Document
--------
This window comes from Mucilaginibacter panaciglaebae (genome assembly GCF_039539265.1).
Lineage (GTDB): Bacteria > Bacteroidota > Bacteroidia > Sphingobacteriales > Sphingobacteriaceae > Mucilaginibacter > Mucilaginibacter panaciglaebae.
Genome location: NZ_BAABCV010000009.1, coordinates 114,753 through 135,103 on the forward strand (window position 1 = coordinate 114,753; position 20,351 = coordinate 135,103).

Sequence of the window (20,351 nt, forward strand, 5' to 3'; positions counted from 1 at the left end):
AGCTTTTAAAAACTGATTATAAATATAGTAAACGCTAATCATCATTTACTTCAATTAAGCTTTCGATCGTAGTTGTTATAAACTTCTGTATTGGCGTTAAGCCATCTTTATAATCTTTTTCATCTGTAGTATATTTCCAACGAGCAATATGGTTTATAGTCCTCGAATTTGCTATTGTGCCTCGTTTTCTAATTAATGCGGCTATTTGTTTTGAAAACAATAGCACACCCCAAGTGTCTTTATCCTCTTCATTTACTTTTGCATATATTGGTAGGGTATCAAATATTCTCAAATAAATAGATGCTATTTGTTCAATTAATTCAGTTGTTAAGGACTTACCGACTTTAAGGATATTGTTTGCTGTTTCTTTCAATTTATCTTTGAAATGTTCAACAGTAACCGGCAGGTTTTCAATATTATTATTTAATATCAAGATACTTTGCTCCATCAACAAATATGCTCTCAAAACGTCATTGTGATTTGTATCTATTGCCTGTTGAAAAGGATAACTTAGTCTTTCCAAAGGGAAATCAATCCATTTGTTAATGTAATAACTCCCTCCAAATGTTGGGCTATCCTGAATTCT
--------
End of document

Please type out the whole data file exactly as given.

This window comes from Mucilaginibacter panaciglaebae (genome assembly GCF_039539265.1).
Lineage (GTDB): Bacteria > Bacteroidota > Bacteroidia > Sphingobacteriales > Sphingobacteriaceae > Mucilaginibacter > Mucilaginibacter panaciglaebae.
Genome location: NZ_BAABCV010000009.1, coordinates 114,753 through 135,103 on the forward strand (window position 1 = coordinate 114,753; position 20,351 = coordinate 135,103).

Sequence of the window (20,351 nt, forward strand, 5' to 3'; positions counted from 1 at the left end):
AGCTTTTAAAAACTGATTATAAATATAGTAAACGCTAATCATCATTTACTTCAATTAAGCTTTCGATCGTAGTTGTTATAAACTTCTGTATTGGCGTTAAGCCATCTTTATAATCTTTTTCATCTGTAGTATATTTCCAACGAGCAATATGGTTTATAGTCCTCGAATTTGCTATTGTGCCTCGTTTTCTAATTAATGCGGCTATTTGTTTTGAAAACAATAGCACACCCCAAGTGTCTTTATCCTCTTCATTTACTTTTGCATATATTGGTAGGGTATCAAATATTCTCAAATAAATAGATGCTATTTGTTCAATTAATTCAGTTGTTAAGGACTTACCGACTTTAAGGATATTGTTTGCTGTTTCTTTCAATTTATCTTTGAAATGTTCAACAGTAACCGGCAGGTTTTCAATATTATTATTTAATATCAAGATACTTTGCTCCATCAACAAATATGCTCTCAAAACGTCATTGTGATTTGTATCTATTGCCTGTTGAAAAGGATAACTTAGTCTTTCCAAAGGGAAATCAATCCATTTGTTAATGTAATAACTCCCTCCAAATGTTGGGCTATCCTGAATTCT